One Physics and Astronomy Department's Unique Demographics
Robert Ehrlich and Maria Dworzecka,
George Mason University
The Physics and Astronomy Department at George Mason University is demographically unique in the U.S. Its 17 full-time faculty include seven females -- five times as many as would be expected, based on the national average. While women now earn 35% of Ph.D.'s in all science and engineering fields combined -- not far from their fraction of all Ph.D.'s (42%) -- the figure for physics is a mere 13%. Thus, there is no significant shortage of women in science, but there is one in physics.
Some critics of affirmative action argue that efforts to recruit women and minority faculty may lead to compromises with regard to merit. They may believe that a department that has been as successful as GMU in reducing its average testosterone level could do so only by putting considerations of affirmative action ahead of merit. On the contrary, the department has been able to assemble a large group of highly talented female physicists and astronomers without paying any such price.
However, the department does consider itself to be a very female friendly one. In contrast, some women physicists and astronomers now here can recount experiences at previous institutions where their gender caused considerable grief, particularly with older male colleagues. The existing pool of female talent now at GMU has made it that much easier for the department to recruit additional highly qualified women as colleagues. This has been perhaps the most important factor in the department's being able to attain a critical mass of female talent.
Even more striking than their sheer numbers, the female physicists and astronomers at GMU include a truly awesome pool of talent, and they have collectively amassed awards and grants that would be the envy of many first tier research departments. This development was largely unplanned, but occurred in part because the department has taken advantage of many individual opportunities over the years and it has had the strong support of its administration.
George Mason is a relatively young university, having split off from the University of Virginia in 1972. During the intervening years the physics department has had a total of six department chairs, but its founder, Eugenie Mielczarek (now professor emeritus and still very active) and its current chair, Maria Dworzecka, are both women. Mielczarek notes that when she was hired in '65 there were zero tenured or tenure track women physics faculty in the entire mid-Atlantic region.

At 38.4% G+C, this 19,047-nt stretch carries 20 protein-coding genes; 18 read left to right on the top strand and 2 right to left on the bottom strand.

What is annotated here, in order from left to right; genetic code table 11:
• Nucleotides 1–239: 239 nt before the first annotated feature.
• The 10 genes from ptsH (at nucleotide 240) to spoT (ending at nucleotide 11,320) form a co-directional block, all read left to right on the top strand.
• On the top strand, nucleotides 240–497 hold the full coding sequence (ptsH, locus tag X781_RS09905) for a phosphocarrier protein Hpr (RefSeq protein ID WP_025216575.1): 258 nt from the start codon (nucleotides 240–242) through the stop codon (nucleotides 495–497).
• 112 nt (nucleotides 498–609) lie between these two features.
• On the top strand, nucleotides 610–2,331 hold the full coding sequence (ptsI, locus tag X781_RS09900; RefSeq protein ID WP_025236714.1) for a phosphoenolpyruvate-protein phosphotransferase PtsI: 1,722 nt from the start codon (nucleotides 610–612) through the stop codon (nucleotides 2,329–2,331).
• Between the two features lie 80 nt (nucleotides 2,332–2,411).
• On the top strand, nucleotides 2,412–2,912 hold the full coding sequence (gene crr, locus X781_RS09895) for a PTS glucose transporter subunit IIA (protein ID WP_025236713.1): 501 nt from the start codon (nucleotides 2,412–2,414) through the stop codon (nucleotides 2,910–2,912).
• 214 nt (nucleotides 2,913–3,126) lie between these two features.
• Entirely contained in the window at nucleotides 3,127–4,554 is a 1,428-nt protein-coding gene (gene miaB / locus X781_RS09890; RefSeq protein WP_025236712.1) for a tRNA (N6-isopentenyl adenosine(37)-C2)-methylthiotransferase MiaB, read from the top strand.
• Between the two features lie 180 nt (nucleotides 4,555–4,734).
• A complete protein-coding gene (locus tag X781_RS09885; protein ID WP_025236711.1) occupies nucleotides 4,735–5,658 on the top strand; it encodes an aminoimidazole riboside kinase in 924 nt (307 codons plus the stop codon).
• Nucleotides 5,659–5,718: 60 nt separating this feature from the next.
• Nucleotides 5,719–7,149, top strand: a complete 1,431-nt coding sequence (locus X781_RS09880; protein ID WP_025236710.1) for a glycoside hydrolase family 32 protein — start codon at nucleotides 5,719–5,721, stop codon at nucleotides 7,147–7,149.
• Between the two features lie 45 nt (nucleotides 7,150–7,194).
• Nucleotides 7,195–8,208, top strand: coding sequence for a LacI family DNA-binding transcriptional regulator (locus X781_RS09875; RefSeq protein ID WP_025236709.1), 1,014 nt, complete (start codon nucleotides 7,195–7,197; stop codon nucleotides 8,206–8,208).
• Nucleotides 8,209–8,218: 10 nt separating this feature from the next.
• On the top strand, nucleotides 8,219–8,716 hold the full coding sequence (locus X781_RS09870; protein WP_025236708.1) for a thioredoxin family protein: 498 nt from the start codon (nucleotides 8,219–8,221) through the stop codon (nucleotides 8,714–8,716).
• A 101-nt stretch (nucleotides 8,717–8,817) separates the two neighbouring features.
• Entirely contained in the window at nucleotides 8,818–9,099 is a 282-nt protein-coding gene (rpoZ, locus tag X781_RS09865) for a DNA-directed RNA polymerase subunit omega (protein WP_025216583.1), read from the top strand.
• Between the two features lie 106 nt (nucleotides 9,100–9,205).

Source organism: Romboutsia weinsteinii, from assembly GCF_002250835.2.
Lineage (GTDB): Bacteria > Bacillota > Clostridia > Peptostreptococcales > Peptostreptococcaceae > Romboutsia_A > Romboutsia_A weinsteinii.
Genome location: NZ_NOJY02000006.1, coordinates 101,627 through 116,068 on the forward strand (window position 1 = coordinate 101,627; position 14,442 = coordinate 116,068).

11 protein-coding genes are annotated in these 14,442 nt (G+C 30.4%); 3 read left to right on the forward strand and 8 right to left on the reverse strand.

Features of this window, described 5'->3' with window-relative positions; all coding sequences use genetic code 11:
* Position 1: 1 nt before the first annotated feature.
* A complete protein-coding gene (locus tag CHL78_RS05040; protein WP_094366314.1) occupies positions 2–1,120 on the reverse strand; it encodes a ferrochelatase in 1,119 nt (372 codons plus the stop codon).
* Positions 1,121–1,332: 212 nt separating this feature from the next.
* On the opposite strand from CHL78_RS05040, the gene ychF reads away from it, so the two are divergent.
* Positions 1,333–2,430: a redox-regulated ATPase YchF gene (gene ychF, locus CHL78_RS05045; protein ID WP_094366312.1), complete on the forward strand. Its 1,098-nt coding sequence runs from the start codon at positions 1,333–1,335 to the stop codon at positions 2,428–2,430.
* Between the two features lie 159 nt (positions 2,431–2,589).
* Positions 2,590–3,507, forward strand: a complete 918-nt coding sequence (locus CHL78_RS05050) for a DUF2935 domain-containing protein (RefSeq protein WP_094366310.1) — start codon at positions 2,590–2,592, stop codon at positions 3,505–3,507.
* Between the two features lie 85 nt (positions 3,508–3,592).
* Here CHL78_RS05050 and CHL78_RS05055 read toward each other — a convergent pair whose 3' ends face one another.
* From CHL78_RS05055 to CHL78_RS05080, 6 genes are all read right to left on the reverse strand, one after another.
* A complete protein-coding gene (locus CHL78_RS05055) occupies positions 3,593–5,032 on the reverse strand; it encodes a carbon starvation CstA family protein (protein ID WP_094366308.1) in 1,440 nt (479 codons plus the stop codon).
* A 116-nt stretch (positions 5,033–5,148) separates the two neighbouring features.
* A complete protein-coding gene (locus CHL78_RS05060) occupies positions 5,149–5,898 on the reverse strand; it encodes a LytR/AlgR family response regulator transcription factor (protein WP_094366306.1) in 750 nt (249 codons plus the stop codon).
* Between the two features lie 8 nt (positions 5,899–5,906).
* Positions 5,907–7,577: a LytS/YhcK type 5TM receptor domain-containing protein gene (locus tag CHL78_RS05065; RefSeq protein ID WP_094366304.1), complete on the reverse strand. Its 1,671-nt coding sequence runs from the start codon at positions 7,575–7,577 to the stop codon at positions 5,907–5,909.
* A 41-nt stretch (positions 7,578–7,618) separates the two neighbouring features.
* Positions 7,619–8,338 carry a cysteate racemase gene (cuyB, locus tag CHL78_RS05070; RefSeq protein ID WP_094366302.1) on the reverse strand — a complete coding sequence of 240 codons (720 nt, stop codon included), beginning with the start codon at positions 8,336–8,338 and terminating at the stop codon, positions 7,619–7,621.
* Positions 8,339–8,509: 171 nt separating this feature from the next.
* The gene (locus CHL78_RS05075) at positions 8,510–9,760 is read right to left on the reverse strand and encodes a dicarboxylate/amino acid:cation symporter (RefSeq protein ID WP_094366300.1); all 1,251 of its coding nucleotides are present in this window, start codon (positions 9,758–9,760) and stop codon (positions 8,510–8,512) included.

In recent years many physics departments have been losing positions, as the numbers of physics majors have declined nationwide. GMU, however, has been able to add faculty positions largely by sharing these positions with other academic units of the University -- including the Krasnow Institute for Advanced Study, the School of Computational Sciences, and the departments of Chemistry and Electrical Engineering. New positions have also been gained in one case because the University won a Luce Fellowship for searching for a female astronomer by agreeing to support her after the first five years of outside funding. More recently, the department has added a female experimental physicist on a tenure track position, largely as a result of an NSF-funded ADVANCE Fellows grant.
Currently the seven women in the department include two non-tenure track faculty, three assistant professors, and two full professors. The five tenured and tenure track women faculty between them currently have a total of about 2 million dollars in federal research funding, and are currently supporting close to 10 undergraduate students on research projects. Many of those research students are themselves female, but no effort is made to seek out female students specifically for such research.
"The faculty dedication to teaching, research, and students creates a supportive and comfortable atmosphere -- an extended family of physicists and astronomers," notes graduate student Jessica Kristin (Reitz) Gambill.
The women faculty in the department have certainly not formed a clique that the men find threatening. Quite the contrary, the men in the department are proud of the accomplishments of their female colleagues, especially the recent additions to the department. The GMU physics department has always desired to add faculty of the highest stature it could find, even if that has meant eclipsing the status of more senior members.
Finally, by specifically adding so many women faculty the department has not discovered any new female way of teaching physics. Some feminists may believe that physics could become more interesting to women by developing methods of instruction and themes that are more oriented towards women. However, the department has no interest in such ideas, even while it remains very interested in expanding the numbers of female (and male) majors, and it remains a very female-friendly place.
Robert Ehrlich is a professor of physics at George Mason University
Maria Dworzecka is professor and chair of physics at George Mason University.